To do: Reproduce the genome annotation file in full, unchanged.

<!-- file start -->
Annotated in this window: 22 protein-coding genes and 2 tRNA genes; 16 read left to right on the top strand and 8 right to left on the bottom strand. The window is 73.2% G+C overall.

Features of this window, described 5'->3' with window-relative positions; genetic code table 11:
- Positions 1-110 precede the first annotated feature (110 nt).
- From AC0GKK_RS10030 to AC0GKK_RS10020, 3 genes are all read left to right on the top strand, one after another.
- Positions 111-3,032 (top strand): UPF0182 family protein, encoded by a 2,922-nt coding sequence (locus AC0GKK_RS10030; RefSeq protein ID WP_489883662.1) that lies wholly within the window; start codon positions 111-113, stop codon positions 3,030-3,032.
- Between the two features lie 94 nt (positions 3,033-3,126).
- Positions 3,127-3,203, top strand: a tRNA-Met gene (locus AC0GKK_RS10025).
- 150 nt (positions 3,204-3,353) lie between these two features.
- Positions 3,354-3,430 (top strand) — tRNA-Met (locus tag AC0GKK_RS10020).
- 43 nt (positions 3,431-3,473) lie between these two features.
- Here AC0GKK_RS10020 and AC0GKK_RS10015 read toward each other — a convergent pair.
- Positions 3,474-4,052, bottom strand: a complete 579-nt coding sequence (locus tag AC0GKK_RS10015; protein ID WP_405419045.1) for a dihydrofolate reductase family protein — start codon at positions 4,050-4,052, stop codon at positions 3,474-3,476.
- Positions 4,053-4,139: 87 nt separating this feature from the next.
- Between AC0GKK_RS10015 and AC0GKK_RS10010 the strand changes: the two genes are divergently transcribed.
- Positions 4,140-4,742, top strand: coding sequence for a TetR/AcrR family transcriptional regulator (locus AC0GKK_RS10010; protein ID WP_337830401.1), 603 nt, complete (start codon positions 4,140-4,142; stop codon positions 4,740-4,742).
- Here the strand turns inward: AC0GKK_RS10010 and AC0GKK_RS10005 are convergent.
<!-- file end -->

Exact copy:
Annotated in this window: 22 protein-coding genes and 2 tRNA genes; 16 read left to right on the top strand and 8 right to left on the bottom strand. The window is 73.2% G+C overall.

Features of this window, described 5'->3' with window-relative positions; genetic code table 11:
- Positions 1-110 precede the first annotated feature (110 nt).
- From AC0GKK_RS10030 to AC0GKK_RS10020, 3 genes are all read left to right on the top strand, one after another.
- Positions 111-3,032 (top strand): UPF0182 family protein, encoded by a 2,922-nt coding sequence (locus AC0GKK_RS10030; RefSeq protein ID WP_489883662.1) that lies wholly within the window; start codon positions 111-113, stop codon positions 3,030-3,032.
- Between the two features lie 94 nt (positions 3,033-3,126).
- Positions 3,127-3,203, top strand: a tRNA-Met gene (locus AC0GKK_RS10025).
- 150 nt (positions 3,204-3,353) lie between these two features.
- Positions 3,354-3,430 (top strand) — tRNA-Met (locus tag AC0GKK_RS10020).
- 43 nt (positions 3,431-3,473) lie between these two features.
- Here AC0GKK_RS10020 and AC0GKK_RS10015 read toward each other — a convergent pair.
- Positions 3,474-4,052, bottom strand: a complete 579-nt coding sequence (locus tag AC0GKK_RS10015; protein ID WP_405419045.1) for a dihydrofolate reductase family protein — start codon at positions 4,050-4,052, stop codon at positions 3,474-3,476.
- Positions 4,053-4,139: 87 nt separating this feature from the next.
- Between AC0GKK_RS10015 and AC0GKK_RS10010 the strand changes: the two genes are divergently transcribed.
- Positions 4,140-4,742, top strand: coding sequence for a TetR/AcrR family transcriptional regulator (locus AC0GKK_RS10010; protein ID WP_337830401.1), 603 nt, complete (start codon positions 4,140-4,142; stop codon positions 4,740-4,742).
- Here the strand turns inward: AC0GKK_RS10010 and AC0GKK_RS10005 are convergent.